Eye on Eagle

People v. Cabrera


Issues before the Court: (1) Whether Mr. Cabrera was in custody for Miranda purposes when he
was handcuffed and questioned by law enforcement; (2) Whether Mr. Cabrera’s conviction
violated the Second Amendment in light of Bruen (and other Bruen-related issues).

Factual background: South Carolina law enforcement alerted ATF that Mr. Cabrera was
traveling to New York with guns in the trunk of his car. When Mr. Cabrera pulled up to his
mother’s house in the Bronx, three armed officers handcuffed him and, without administering
Miranda warnings, asked whether he had guns in his car. When Mr. Cabrera responded yes, the
officers opened the trunk and observed the top portion of a rifle. In response to further
questioning, Mr. Cabrera admitted that he didn’t have a NYS Carry Permit. He was arrested and
brought to the precinct, where he invoked his right to silence after being given Miranda
warnings but signed a written consent for the police to search his trunk. The police recovered a
disassembled rifle, three handguns, and several boxes of ammunition from the trunk. After the
court denied suppression, Mr. Cabrera pleaded guilty to one count of Penal Law § 265.03(3).

Held: (1) Yes, Mr. Cabrera was in custody when handcuffed. While declining to adopt a per se
rule, the Court found no record support for the lower courts’ conclusion that he was not in
custody on these facts, and acknowledged “there may be very few circumstances where a
handcuffed person is not in custody for purposes of Miranda given the obvious physical
constraint and association with formal arrest.” The use of handcuffs should have significant,
albeit not dispositive, weight in assessing whether an individual is in custody for purposes of
Miranda. The Court suppressed Mr. Cabrera’s statement, but not the guns, and vacated his plea.
(2) As the Court found that lack of preservation barred review of any of the issues on the merits,
the Bruen issues remain open [See the comprehensive discussion of the Court’s reasoning in the
Bruen cases above].

CAL Observes: It is difficult to believe that we actually needed a ruling from our high court to
declare the obvious – that handcuffs, in most (if not all) cases, will place a person in custody,
but the lower courts had muddled things terribly by conflating Fourth Amendment arrest with
Fifth Amendment custody, that is, unless a person was “under arrest,” he was not “in custody”
for Miranda purposes. So the Court’s untethering of the two is a welcome clarification.
However, the opinion is still disappointing insofar as it suppressed only the statements and not
the physical fruits. The Court reached this remedy by employing attenuation analysis to find that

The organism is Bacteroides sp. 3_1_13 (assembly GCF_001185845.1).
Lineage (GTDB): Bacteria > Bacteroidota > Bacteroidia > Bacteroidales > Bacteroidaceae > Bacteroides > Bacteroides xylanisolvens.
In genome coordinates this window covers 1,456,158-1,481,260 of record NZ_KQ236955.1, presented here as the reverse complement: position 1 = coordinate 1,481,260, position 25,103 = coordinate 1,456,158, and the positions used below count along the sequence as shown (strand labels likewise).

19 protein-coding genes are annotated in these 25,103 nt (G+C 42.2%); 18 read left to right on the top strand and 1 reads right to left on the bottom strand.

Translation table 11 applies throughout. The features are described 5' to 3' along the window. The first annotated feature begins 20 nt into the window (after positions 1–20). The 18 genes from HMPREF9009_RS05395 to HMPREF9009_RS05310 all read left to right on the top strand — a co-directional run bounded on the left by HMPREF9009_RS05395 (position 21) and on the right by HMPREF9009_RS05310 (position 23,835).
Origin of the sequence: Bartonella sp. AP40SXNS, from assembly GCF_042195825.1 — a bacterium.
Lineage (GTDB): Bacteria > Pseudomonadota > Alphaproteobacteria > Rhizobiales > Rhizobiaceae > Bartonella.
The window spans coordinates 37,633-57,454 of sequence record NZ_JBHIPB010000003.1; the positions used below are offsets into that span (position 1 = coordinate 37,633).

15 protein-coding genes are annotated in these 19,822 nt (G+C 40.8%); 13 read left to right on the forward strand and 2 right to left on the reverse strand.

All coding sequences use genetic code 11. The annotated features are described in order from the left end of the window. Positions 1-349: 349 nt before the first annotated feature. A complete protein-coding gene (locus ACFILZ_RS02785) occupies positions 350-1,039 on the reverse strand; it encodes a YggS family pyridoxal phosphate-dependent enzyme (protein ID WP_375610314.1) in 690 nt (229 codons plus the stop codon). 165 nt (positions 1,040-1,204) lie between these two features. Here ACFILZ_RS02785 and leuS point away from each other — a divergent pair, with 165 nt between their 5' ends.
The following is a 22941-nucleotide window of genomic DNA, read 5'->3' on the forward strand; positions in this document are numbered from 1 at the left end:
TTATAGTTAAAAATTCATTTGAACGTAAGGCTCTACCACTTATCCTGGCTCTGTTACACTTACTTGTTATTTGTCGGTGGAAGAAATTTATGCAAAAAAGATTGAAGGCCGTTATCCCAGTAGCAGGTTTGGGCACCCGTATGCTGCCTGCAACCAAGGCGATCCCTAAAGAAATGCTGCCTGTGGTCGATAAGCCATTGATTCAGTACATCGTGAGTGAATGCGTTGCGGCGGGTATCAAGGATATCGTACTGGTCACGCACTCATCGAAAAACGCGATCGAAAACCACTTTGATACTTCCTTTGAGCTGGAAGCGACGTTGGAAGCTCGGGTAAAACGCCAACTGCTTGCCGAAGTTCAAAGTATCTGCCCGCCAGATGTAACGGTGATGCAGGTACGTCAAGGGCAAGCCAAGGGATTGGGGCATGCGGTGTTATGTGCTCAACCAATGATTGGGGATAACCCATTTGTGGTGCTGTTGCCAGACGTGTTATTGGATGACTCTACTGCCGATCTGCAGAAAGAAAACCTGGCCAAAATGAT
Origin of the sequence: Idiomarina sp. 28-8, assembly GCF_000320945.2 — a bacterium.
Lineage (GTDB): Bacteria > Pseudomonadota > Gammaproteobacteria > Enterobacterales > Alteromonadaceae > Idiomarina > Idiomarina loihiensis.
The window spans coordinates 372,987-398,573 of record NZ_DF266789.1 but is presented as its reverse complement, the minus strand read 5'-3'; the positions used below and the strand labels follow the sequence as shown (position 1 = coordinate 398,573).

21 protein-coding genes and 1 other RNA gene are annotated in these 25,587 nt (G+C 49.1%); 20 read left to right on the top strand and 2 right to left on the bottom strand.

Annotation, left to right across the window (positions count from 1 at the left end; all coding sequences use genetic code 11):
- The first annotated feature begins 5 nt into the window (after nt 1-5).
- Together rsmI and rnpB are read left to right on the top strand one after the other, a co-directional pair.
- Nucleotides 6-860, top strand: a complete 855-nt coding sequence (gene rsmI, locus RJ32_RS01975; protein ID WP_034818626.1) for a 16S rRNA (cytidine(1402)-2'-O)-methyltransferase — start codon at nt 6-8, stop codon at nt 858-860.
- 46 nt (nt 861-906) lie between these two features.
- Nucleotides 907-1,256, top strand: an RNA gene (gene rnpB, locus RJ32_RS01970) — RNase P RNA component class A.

the written consent at the precinct provided an independent and lawful basis for recovering the
guns. In doing so, the Court minimized the significant problems with the consent itself, as
pointed out by the two dissenters, who would have found both a per se rule and suppressed the
guns. Notably, the Court did not apply (nor did the majority even mention) United States v.
Patane, 542 U.S. 630 (2004), which held, as a matter of federal constitutional law, that a
Miranda violation does not require suppression of physical evidence flowing from that violation.
542 U.S. at 636-37.

Going forward, practitioners should be alert to other Miranda-related concepts and exceptions
ripe for challenge, which, like custody, have been (mis)interpreted by lower courts over time to
sweep in virtually any statement made, unless resulting from an egregious in-precinct violation.
For example, virtually any questioning in the course of a street detention is deemed
“investigatory questioning,” and thus not interrogation triggering the Miranda requirement.
However, the original case allowing such unMirandized questioning, People v. Huffman, 41
N.Y.2d 29 (1976), cabined the exception to a single question necessary to clarify an ongoing and
confusing situation. It is well past time to revisit the scope, if not the continued validity, of the
so-called “Huffman” exception. Practitioners should similarly be alert to invocations by the
prosecution of the “public safety” exception to excuse law enforcement’s failure to dispense with
Miranda warnings. As originally conceived by the Supreme Court in New York v. Quarles, 467
U.S. 649 (1984), the public safety exception is meant to address extreme situations where
deterring the suspect from responding would pose an immediate danger to the public safety – as
in Quarles, where a gun was at loose in a supermarket.

Another area of future litigation concerns the application of Patane in New York. Several states
have already rejected Patane on state constitutional grounds. The People did not preserve a
Patane argument in Cabrera -- raising it for the first time in the Court of Appeals -- but the issue
will eventually need to be litigated and resolved.